As the novel coronavirus continues to spread, many employers will encounter a situation in which one of their own employees contracts COVID-19. Employers will undoubtedly have numerous questions on how to properly handle the situation to protect the health of their employees and shield their business from liability.
The Equal Employment Opportunity Commission (EEOC) and the Department of Labor (DOL) have recently issued some helpful guidance to address many of these concerns. Here are some answers to the most common questions related to having an ill employee.
What do I do if an employee has a fever or other symptoms of COVID-19?
The primary legal benchmark with which employers should be familiar is the Americans with Disabilities Act (ADA). The ADA regulates employers’ disability-related inquiries and medical examinations, prohibits the exclusion of individuals with disabilities in the workplace unless there is a direct threat, and requires reasonable accommodations for individuals with disabilities.
Based on current CDC guidance, COVID-19 meets the standard of a “direct threat.” Thus, employers may exclude individuals who have COVID-19 from the workplace, including employees that an employer suspects of having COVID-19 based on presenting symptoms. That means that if an employee has a fever or otherwise displays symptoms during a wellness check, or at any point during the workday, you may send the employee home.
What questions can I ask employees regarding their health?
Employers are generally barred from inquiring into their employees’ health conditions. However, employers are permitted to ask certain questions related to COVID-19 because it has been identified as a “direct threat.” Only information that is necessary for the purposes of maintaining the safety of personnel and developing contingency plans should be gathered. Moreover, it is a best practice to obtain such information through a yes or no answer so as to prevent an employee from disclosing more information than is necessary. For instance, employers may ask employees to answer the following questions with a yes or no:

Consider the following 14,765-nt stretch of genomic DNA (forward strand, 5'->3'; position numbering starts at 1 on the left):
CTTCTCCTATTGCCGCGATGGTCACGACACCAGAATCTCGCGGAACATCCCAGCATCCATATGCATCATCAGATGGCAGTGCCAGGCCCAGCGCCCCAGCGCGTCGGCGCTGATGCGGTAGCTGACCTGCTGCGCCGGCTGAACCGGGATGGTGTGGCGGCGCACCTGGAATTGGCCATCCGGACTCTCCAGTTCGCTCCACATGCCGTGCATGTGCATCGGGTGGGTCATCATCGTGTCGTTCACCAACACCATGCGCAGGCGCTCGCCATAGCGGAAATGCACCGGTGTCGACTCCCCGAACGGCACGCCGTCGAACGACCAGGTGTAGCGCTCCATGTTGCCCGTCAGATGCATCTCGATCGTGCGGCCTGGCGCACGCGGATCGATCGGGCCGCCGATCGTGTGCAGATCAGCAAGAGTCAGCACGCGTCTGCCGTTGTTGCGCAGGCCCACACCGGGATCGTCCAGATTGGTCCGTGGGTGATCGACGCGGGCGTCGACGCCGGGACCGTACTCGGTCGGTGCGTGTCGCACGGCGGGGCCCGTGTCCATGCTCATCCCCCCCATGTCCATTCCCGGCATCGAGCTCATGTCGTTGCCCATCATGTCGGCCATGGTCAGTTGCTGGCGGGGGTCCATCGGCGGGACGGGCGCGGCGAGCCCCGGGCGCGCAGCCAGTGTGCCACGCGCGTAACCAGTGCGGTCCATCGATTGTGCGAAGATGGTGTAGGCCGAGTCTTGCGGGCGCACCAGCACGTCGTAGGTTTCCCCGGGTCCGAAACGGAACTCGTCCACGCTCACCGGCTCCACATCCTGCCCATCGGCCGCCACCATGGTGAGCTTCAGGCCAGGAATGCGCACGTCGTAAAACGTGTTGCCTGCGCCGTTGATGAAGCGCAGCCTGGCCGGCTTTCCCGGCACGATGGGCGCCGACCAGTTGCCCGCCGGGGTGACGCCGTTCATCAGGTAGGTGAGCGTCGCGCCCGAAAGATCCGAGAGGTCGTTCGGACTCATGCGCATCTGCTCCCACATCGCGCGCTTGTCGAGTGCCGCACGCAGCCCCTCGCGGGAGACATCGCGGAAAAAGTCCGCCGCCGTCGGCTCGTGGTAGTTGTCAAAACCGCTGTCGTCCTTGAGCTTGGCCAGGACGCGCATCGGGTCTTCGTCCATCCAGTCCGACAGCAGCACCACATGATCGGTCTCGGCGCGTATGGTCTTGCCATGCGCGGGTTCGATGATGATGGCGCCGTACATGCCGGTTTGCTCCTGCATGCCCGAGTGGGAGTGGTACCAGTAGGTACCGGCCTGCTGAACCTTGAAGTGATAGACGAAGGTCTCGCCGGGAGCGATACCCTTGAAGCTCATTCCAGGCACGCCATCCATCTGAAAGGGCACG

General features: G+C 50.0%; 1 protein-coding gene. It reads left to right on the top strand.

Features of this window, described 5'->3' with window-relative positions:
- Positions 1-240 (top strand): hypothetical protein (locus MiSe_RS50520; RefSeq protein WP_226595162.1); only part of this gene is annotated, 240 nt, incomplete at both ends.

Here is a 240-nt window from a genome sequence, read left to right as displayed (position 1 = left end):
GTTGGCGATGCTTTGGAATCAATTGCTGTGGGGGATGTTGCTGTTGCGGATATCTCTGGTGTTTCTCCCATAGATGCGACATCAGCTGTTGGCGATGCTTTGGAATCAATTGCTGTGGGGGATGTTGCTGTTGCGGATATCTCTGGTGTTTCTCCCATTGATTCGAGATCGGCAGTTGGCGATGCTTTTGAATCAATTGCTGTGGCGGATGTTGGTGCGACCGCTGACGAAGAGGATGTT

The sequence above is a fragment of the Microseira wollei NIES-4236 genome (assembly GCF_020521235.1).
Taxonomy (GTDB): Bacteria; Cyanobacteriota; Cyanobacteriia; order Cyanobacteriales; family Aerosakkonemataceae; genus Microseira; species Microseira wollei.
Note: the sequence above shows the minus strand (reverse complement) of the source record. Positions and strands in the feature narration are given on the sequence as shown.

- Are you age 65 or older?
- Do you have any of the following health conditions?
- moderate to severe asthma
- serious heart conditions
- immunocompromised from cancer treatments, smoking, bone or organ transplants, or other immune deficiencies
- severe obesity (body mass index of 40 or higher)
- diabetes chronic kidney disease undergoing dialysis
- liver disease
Employers should have a legitimate purpose behind seeking such information, most important of which is a plan to address accommodations for high-risk employees. Such a plan can include placing high-risk individuals in positions or areas where they will come into less contact with the public, or accommodate their illness with work-from-home options.
What can I ask an employee who calls in sick?
Employers may ask employees who call in sick if they have COVID-19 symptoms and/or have tested positive for the disease.
What information can I disclose to my employees?
Employers may disclose to other employees that a member of the company has a confirmed diagnosis of COVID-19 or is presenting symptoms. However, care should be taken that the employee’s name not be released nor any identifying information (e.g., department, position, gender, etc.).
Employees who came into close contact with an ill individual may be notified that they can seek guidance from their personal physicians and may wish to get tested. If your business (and the employees) are deemed “essential” by the federal government, such employees may continue working, but you should ask them to monitor for symptoms and immediately report if they become ill. If your business is not “essential,” however, these employees should be asked to self-quarantine. Depending on your state, such employees may be eligible to receive unemployment compensation for the time they are on leave.
Can I require a doctor’s note before I let an employee return to work?
Employers may ask employees to obtain a doctor’s note before allowing them back to work, if possible. Keep in mind, however, that many physicians are experiencing high patient volumes and are unable to efficiently provide such documentation. Accordingly, the CDC has issued guidance stating that infected employees may return to work 3 days after their fever and symptoms subside (without the use of medications), or 10 days after a positive COVID-19 test. Asymptomatic employees who test positive may also return 10 days after a positive COVID-19 test.
The laws and guidance related to COVID-19 are changing rapidly. The statements contained herein are not intended to provide legal advice, but rather to represent our best interpretation of current guidance. As always, if you need help, seek out a competent employment and business attorney.